Post Academic

Can Being a Lowly Grad Student Kill You?

Posted in Surviving Grad School by postacademic on August 2, 2010
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Image Source,Photobucket Uploader Firefox ExtensionOr at least make you sick? I probably reference the fact that grad school made me puke too much. But it did. I never went to the doctor (or the ER, for that matter) more in my life. At the time, I thought it was all my fault, or at least the fault of dubious sushi.

Then again, maybe the fact I was a grad student was to blame. Jonah Lehrer, author of the terrific Proust Was a Neuroscientist, has an article on the devastating effects of stress in this month’s Wired. We all know stress can lead to heart meltdowns and the like, but Lehrer discusses the research of Michael Marmot, who studied the impact of stress on workers within the British civil service:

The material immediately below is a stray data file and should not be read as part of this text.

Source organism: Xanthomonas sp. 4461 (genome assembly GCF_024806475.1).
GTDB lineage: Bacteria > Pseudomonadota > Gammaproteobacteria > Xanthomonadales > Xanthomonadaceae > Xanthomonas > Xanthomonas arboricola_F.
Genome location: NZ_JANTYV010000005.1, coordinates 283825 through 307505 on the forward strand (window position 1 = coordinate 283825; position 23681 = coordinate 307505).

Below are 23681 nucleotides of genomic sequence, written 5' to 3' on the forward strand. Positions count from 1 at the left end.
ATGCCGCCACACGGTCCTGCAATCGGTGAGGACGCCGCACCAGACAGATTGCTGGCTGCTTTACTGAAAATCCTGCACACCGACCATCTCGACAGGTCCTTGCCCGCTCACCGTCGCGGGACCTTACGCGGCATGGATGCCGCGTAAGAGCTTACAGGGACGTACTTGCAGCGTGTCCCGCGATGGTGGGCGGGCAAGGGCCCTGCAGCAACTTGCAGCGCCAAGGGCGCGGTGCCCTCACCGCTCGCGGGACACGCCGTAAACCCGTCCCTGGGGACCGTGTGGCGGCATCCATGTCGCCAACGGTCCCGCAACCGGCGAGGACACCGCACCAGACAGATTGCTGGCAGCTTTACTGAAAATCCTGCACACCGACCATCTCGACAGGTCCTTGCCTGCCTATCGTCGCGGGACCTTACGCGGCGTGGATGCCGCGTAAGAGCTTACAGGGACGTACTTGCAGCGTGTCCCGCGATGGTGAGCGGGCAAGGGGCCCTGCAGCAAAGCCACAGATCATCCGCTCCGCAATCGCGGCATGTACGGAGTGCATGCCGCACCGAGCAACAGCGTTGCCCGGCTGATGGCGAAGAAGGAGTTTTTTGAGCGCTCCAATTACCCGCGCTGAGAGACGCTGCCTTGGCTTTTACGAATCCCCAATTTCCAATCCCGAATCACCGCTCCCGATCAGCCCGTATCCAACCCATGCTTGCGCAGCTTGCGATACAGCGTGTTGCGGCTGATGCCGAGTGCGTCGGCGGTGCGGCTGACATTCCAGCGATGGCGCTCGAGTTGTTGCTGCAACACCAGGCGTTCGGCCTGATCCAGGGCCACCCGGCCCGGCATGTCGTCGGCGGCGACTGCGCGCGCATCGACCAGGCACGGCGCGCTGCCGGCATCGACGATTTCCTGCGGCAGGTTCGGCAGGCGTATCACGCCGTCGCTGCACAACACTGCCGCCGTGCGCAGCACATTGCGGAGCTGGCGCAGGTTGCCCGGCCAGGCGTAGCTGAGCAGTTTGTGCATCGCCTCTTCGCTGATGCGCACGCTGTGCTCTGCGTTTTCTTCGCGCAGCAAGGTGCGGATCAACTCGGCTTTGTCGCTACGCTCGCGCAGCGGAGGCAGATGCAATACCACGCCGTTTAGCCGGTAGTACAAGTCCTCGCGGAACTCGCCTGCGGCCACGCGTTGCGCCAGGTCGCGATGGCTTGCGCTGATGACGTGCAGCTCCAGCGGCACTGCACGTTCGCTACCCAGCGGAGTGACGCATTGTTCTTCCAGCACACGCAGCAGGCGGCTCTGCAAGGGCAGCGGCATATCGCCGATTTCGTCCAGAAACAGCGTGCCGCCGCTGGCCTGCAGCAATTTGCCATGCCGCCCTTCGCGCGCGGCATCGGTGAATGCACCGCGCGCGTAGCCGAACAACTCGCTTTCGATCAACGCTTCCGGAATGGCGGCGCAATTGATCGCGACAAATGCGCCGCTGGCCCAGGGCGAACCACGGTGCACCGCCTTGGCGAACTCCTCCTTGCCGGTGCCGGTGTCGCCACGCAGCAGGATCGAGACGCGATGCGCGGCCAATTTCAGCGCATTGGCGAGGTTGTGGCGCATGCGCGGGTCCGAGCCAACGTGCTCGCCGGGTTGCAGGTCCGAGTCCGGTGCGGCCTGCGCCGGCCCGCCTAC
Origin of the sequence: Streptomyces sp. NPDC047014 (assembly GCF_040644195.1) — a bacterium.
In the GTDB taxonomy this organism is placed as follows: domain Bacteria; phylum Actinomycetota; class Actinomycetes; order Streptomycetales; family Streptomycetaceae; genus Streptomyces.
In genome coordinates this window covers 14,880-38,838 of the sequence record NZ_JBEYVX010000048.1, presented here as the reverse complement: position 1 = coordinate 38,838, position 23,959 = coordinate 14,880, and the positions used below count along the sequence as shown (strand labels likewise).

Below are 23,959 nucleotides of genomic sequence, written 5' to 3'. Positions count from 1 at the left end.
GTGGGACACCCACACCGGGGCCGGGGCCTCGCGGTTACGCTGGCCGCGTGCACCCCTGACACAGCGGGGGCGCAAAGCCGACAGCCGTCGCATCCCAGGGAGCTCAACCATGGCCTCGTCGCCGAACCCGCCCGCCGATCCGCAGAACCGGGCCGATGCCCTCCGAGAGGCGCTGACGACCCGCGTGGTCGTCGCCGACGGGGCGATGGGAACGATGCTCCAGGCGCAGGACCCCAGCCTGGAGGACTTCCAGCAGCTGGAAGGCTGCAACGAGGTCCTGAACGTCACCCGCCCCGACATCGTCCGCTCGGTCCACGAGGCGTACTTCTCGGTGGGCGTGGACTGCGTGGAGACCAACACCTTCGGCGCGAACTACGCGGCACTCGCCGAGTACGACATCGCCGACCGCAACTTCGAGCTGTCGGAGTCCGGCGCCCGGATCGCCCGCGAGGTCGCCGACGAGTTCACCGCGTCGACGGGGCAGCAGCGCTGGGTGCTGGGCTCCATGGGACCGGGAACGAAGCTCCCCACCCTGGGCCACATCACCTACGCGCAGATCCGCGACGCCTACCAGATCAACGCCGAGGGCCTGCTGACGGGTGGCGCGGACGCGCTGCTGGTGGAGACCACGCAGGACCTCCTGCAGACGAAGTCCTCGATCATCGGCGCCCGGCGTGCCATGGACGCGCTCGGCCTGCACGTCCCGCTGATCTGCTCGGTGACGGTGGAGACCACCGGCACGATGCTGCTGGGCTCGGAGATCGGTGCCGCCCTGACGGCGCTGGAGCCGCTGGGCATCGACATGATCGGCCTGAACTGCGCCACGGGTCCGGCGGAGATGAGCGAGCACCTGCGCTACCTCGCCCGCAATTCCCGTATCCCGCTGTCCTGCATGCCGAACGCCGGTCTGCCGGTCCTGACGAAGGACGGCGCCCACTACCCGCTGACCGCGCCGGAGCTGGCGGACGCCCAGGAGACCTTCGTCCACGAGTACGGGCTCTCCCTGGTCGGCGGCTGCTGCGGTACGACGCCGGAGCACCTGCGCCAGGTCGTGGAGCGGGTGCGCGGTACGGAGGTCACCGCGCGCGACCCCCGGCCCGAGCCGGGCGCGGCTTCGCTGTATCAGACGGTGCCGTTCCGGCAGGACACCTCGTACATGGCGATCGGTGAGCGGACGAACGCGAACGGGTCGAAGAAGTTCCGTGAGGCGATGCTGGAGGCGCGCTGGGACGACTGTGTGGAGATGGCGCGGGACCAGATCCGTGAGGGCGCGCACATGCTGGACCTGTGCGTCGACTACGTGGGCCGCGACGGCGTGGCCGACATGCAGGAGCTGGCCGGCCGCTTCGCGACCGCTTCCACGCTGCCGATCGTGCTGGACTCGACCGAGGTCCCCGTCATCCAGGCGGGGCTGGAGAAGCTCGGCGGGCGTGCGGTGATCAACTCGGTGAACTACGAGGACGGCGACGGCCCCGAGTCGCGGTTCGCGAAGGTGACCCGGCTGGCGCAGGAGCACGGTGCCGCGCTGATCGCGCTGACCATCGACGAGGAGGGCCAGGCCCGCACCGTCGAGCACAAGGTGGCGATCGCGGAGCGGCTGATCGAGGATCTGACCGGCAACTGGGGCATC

After tracking thousands of civil servants for decades, Marmot was able to demonstrate that between the ages of 40 and 64, workers at the bottom of the hierarchy had a mortality rate four times higher than that of people at the top. Even after accounting for genetic risks and behaviors like smoking and binge drinking, civil servants at the bottom of the pecking order still had nearly double the mortality rate of those at the top.

… In fact, we’re so sensitive to the effects of status that getting promoted from the lowest level in the British civil service reduced the probability of heart disease by up to 13 percentage points. Climbing the social ladder makes us live longer.

Even if you have good work conditions (which was a factor in the study), what really hurts is the lack of power. And who has less power than a graduate student?

More after the jump! Plate II from Charles Darwin’s The Expression of the Emotions in Man and Animals. From Chapter VII: LOW SPIRITS, ANXIETY, GRIEF, DEJECTION, DESPAIR. Image from Wikimedia Commons, public domain.